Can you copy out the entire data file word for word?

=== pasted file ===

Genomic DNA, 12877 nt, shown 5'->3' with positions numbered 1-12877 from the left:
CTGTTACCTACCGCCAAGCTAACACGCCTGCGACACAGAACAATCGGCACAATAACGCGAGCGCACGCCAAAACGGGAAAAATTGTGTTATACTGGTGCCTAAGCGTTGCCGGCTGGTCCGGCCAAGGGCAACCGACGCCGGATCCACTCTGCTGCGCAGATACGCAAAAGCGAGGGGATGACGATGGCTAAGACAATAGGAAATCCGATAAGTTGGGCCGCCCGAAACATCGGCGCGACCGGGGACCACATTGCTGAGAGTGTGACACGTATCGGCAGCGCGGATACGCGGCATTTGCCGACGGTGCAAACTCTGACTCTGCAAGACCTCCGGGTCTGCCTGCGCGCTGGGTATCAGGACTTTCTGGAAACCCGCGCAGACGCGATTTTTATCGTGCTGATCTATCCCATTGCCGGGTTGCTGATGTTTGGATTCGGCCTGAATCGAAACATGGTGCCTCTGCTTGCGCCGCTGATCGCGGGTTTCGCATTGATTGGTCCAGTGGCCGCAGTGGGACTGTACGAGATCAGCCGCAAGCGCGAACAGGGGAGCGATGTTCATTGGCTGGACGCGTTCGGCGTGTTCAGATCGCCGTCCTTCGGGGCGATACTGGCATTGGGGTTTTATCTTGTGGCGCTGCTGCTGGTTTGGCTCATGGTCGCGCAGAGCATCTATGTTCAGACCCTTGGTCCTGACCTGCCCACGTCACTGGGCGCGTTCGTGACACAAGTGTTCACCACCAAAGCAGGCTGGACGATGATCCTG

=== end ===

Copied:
Genomic DNA, 12877 nt, shown 5'->3' with positions numbered 1-12877 from the left:
CTGTTACCTACCGCCAAGCTAACACGCCTGCGACACAGAACAATCGGCACAATAACGCGAGCGCACGCCAAAACGGGAAAAATTGTGTTATACTGGTGCCTAAGCGTTGCCGGCTGGTCCGGCCAAGGGCAACCGACGCCGGATCCACTCTGCTGCGCAGATACGCAAAAGCGAGGGGATGACGATGGCTAAGACAATAGGAAATCCGATAAGTTGGGCCGCCCGAAACATCGGCGCGACCGGGGACCACATTGCTGAGAGTGTGACACGTATCGGCAGCGCGGATACGCGGCATTTGCCGACGGTGCAAACTCTGACTCTGCAAGACCTCCGGGTCTGCCTGCGCGCTGGGTATCAGGACTTTCTGGAAACCCGCGCAGACGCGATTTTTATCGTGCTGATCTATCCCATTGCCGGGTTGCTGATGTTTGGATTCGGCCTGAATCGAAACATGGTGCCTCTGCTTGCGCCGCTGATCGCGGGTTTCGCATTGATTGGTCCAGTGGCCGCAGTGGGACTGTACGAGATCAGCCGCAAGCGCGAACAGGGGAGCGATGTTCATTGGCTGGACGCGTTCGGCGTGTTCAGATCGCCGTCCTTCGGGGCGATACTGGCATTGGGGTTTTATCTTGTGGCGCTGCTGCTGGTTTGGCTCATGGTCGCGCAGAGCATCTATGTTCAGACCCTTGGTCCTGACCTGCCCACGTCACTGGGCGCGTTCGTGACACAAGTGTTCACCACCAAAGCAGGCTGGACGATGATCCTG